This Wall St. Journal article suggests that more kids are their own boss in a tough economic climate. At a time when it’s hard for high school students to find the typical jobs that see them through the summer, many are opening up shop, commercializing the proverbial lemonade stand and taking it to new levels. But the story that’s most inspirational in the article belongs to a young guy who understands who’s really in charge.
Josh Bostick, 17, has been running his own car washing business for three years. Starting from humble beginnings – scouring the neighborhood for business in a golf cart – he’s now marketing his services through a variety of media and is projecting revenues of $15k for the year. And boy does he know how to win a customer’s heart:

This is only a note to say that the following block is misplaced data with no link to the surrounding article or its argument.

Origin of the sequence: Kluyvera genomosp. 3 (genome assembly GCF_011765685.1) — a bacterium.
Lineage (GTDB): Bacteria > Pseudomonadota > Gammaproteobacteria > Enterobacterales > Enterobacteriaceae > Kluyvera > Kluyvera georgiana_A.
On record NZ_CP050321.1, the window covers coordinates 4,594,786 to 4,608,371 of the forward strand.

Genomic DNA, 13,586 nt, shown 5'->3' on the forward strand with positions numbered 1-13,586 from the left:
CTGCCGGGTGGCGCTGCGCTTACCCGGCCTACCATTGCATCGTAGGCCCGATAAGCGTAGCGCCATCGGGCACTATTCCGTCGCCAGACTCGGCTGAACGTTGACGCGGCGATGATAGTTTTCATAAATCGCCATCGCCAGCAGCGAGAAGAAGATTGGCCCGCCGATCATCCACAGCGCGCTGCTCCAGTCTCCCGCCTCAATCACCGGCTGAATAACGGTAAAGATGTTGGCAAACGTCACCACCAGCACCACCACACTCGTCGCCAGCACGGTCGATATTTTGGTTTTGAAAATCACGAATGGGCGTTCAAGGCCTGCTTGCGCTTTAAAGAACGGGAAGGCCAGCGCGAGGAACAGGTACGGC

Mr. Bostick watches weather forecasts and warns customers of impending rain, suggesting they delay washing their cars until after the storm. Josh says, “I do lose a good amount of business doing that, but my customers are really appreciative.” He hopes to have $50,000 saved when he leaves for college next year.
Here’s a guy at 17 who understands something that plenty of corporates and marketing divisions never get: As friend and former Procter & Gamble head AG Lafley would say, the consumer is boss. Put people first, deliver priceless value – like a car wash service telling you when not to wash your car – and the sky is the limit for your business.